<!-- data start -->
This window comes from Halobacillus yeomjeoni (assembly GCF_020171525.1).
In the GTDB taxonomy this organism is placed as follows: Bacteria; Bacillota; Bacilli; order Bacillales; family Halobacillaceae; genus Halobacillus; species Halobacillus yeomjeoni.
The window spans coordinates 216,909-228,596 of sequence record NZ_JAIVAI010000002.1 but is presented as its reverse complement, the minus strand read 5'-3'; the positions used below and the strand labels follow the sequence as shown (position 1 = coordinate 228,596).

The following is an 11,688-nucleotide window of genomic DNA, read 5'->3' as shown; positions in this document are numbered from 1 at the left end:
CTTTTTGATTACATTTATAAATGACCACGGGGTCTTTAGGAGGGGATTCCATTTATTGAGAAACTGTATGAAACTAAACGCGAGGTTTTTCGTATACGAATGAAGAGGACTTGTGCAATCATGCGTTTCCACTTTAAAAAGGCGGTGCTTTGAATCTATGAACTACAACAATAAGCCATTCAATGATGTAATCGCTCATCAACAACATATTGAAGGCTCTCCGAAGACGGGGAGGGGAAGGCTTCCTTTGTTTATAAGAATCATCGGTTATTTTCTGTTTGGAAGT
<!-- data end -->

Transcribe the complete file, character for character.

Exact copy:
This window comes from Halobacillus yeomjeoni (assembly GCF_020171525.1).
In the GTDB taxonomy this organism is placed as follows: Bacteria; Bacillota; Bacilli; order Bacillales; family Halobacillaceae; genus Halobacillus; species Halobacillus yeomjeoni.
The window spans coordinates 216,909-228,596 of sequence record NZ_JAIVAI010000002.1 but is presented as its reverse complement, the minus strand read 5'-3'; the positions used below and the strand labels follow the sequence as shown (position 1 = coordinate 228,596).

The following is an 11,688-nucleotide window of genomic DNA, read 5'->3' as shown; positions in this document are numbered from 1 at the left end:
CTTTTTGATTACATTTATAAATGACCACGGGGTCTTTAGGAGGGGATTCCATTTATTGAGAAACTGTATGAAACTAAACGCGAGGTTTTTCGTATACGAATGAAGAGGACTTGTGCAATCATGCGTTTCCACTTTAAAAAGGCGGTGCTTTGAATCTATGAACTACAACAATAAGCCATTCAATGATGTAATCGCTCATCAACAACATATTGAAGGCTCTCCGAAGACGGGGAGGGGAAGGCTTCCTTTGTTTATAAGAATCATCGGTTATTTTCTGTTTGGAAGT